We are disappointed to see that our state and congressional delegations and Gov. Jack Dalrymple have failed to ensure the safety and rights of the citizens engaged in peaceful protests who were arrested on Saturday. Their lack of leadership and commitment to creating a dialogue towards a peaceful solution reflects not only the unjust historical narrative against Native Americans, but a dangerous trend in law enforcement tactics across America.

For these reasons, we believe the situation at Standing Rock deserves the immediate and full attention of the U.S. Department of Justice.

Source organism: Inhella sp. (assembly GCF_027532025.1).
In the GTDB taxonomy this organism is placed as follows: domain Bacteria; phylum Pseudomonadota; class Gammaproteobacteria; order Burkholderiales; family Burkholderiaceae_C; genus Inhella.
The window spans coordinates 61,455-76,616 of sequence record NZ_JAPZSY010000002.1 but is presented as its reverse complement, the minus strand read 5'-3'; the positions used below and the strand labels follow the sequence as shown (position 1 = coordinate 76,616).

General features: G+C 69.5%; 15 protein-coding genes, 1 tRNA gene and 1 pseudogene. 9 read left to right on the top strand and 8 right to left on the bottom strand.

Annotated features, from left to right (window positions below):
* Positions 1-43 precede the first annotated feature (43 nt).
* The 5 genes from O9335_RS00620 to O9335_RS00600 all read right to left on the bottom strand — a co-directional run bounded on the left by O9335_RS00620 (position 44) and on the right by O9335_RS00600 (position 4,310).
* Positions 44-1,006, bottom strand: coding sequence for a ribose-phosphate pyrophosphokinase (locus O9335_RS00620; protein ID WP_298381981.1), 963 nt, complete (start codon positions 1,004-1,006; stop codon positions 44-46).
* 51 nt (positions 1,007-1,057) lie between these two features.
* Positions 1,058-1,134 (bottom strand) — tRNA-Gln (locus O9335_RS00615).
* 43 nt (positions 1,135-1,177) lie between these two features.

Furthermore, the DOJ should impose an injunction to all developments at the pipeline site to keep ALL citizens – law enforcement and protesters – safe. The DOJ should be enlisted and expected to investigate the overwhelming reports and videos demonstrating clear strong-arm tactics, abuses and unlawful arrests by law enforcement.

Preventing government agencies from stripping protesters and tribal members of their constitutional rights to organize and protect our sacred places and water is paramount to both U.S. citizens and tribal sovereignty. 

This is a critical time to act!

One way to act is to sign and share the petition to “Tell North Dakota Gov. Jack Dalrymple and the U.S. Department of Justice: Stop police abuse and protect the constitution, not the fossil fuel industry.”